I recommend using SolarWinds Virtualization Manager (VMAN) to identify a zombie VMDK file, ensure the validity of VMDK files and confirm their safe deletion, and delete necessary zombie VMDK files in a timely manner. VMAN is designed to generally manage data files in your virtual machines and hypervisors, helping prevent VM sprawl and keeping track of disk storage space and resource allocation.
VMAN enables you to continuously monitor VMDK files and is designed to list all zombie VMDK files and their relevant details in a single place. Select the datastore for more information to help you decide if a zombie VMDK file can and should be deleted. You can use VMAN to scan your network for zombie VMDK files with these three steps:
- Click on “My Dashboard,” then “Virtualization,” then “Sprawl.”
- Located the zombie VMDK resource, which is designed to list all zombie VMDKs by corresponding VM plus datastore information and size. There’s also the option to delete the datastore.
- Review the information VMAN displays to determine which VMDKs, if any, should be deleted. To delete a zombie VMDK file, simply click “Delete datastore file” and hit any “Delete” pop-up buttons or messages.
This three-step process is simpler and less prone to error than manually discovering zombie VMDK files. You can repeat this process using VMAN as often as you’d like, but you don’t need to do it daily. We recommend finding and permanently deleting zombie VMDK files at least once a month to help ensure orphaned VMDK files aren’t eating up VM hard drive space and compromising VM performance.
Along with finding and deleting zombie VMDK files, VMAN offers comprehensive VM monitoring and management resources. VMAN is designed to correlate particular problems with specific VMs to expedite troubleshooting and pinpoint root sources of performance issues. VMAN also enables you to view critical updates on customizable dashboards, which can display valuable insights and various network maps. Clear, detailed visuals enable you to gain at-a-glance VM statistics and dive deep into details of specific metrics.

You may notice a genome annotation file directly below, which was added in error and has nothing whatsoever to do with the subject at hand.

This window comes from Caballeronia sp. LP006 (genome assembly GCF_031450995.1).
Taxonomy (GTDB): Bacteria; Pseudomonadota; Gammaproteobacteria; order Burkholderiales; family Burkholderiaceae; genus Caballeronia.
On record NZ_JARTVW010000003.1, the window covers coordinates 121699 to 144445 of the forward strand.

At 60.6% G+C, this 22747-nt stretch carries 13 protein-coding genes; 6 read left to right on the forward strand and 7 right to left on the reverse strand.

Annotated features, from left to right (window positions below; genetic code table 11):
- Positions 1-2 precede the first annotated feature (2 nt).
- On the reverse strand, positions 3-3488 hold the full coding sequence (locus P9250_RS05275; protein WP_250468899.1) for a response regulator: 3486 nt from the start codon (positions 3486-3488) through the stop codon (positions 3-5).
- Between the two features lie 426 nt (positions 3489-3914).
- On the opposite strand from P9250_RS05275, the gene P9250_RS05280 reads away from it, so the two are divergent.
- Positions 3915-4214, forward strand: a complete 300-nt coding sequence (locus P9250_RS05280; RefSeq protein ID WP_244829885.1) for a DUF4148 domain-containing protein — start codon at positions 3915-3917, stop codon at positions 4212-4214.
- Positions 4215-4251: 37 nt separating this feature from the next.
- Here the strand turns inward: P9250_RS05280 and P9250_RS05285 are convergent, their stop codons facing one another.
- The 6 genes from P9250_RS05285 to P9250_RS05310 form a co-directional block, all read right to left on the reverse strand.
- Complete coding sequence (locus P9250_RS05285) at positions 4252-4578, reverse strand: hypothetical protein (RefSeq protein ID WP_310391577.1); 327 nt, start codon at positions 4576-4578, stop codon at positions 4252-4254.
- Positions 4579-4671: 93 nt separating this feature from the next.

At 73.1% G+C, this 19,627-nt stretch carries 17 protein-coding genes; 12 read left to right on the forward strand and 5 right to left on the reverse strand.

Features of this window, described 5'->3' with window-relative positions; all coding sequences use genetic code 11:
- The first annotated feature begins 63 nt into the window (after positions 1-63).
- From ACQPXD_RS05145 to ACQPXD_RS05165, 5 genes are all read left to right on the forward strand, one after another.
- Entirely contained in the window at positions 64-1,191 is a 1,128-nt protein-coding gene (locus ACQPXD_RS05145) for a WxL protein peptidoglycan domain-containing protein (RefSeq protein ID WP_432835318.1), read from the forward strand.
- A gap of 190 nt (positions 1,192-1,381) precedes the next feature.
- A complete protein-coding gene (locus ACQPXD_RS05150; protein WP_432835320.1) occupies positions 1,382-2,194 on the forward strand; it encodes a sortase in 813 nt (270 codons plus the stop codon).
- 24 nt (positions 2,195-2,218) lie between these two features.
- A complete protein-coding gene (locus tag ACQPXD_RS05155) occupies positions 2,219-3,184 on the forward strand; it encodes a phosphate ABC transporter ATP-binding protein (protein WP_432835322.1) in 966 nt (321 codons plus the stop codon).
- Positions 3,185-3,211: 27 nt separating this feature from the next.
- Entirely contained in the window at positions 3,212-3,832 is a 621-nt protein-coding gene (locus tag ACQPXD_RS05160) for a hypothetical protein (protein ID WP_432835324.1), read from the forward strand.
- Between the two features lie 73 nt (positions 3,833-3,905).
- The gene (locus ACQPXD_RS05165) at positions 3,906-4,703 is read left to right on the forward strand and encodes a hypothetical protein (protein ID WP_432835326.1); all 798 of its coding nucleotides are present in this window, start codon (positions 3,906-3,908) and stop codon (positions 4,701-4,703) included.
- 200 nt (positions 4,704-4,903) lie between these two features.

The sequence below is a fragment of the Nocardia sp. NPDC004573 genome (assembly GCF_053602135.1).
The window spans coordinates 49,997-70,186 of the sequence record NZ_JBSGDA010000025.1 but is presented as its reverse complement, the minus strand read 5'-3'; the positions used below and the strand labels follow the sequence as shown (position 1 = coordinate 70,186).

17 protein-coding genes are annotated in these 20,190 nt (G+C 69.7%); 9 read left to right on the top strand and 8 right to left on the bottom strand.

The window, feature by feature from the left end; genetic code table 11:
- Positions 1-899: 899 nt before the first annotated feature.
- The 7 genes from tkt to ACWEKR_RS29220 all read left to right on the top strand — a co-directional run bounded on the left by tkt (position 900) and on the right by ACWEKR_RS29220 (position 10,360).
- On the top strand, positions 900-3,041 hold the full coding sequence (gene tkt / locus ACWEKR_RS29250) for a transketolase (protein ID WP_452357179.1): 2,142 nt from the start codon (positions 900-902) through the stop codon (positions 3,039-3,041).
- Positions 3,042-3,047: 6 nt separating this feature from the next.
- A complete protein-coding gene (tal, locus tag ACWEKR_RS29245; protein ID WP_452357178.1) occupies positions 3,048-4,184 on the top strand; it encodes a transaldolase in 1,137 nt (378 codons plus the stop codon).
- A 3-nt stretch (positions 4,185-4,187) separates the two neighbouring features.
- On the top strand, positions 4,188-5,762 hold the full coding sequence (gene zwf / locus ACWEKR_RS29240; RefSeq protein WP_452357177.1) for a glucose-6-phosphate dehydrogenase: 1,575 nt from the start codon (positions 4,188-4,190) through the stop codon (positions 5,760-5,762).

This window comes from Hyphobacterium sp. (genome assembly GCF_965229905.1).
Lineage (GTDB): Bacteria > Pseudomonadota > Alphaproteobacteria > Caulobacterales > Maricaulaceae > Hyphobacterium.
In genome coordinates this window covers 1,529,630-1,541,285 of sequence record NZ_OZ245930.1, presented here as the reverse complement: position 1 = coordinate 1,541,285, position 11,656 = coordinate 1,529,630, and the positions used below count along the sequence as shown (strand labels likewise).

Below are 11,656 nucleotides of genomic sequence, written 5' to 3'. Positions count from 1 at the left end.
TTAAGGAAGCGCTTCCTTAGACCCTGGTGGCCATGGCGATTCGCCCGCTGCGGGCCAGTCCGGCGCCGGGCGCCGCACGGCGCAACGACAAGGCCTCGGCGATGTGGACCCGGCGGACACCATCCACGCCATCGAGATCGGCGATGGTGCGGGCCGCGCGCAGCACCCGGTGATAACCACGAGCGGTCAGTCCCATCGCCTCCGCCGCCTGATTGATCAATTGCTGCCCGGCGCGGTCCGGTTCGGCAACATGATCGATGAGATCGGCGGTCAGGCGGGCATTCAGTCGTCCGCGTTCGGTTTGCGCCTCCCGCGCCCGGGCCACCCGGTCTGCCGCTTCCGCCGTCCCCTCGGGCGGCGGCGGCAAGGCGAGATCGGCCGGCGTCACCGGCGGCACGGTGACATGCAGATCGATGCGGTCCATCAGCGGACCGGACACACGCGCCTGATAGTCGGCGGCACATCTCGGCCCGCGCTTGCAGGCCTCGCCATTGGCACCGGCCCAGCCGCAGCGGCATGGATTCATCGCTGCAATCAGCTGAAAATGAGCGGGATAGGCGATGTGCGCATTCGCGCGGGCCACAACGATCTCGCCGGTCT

VMAN is designed to automatically track VM configuration amendments, helping you stay on top of your network’s growth and development. This will help you notice if any changes inadvertently spurred adverse effects on VM performance, so you can quickly address these complications without compromising end-user experience. The time travel feature enables you to view complete accounts of VM data and relationships from the past, helping you determine how long a performance problem has been present in your IT environment. VMAN also automatically creates baselines from data gathered throughout history, allowing you to understand your network’s performance over time.
Baselines generated by VMAN could also let you set thresholds for customizable alarms. Alerts are designed to send you critical information as soon as you need them, preventing performance issues from further developing into massive managerial nightmares. These alerts could cover everything from updates on VM memory to storage availability, memory ballooning and swapping, bottlenecks, latency, and more.
Make Sure You’re Finding and Deleting Zombie VMDK Files
The importance of managing orphaned and zombie VMDK files is clear. Use SolarWinds VMAN to garner a wide-ranging yet in-depth understanding of your IT infrastructure and the VMs present in your network, enabling you to optimize VM performance and improve network capabilities. Download a 30-day free trial of VMAN to learn how it can help you powerfully find and delete zombie VMDK files.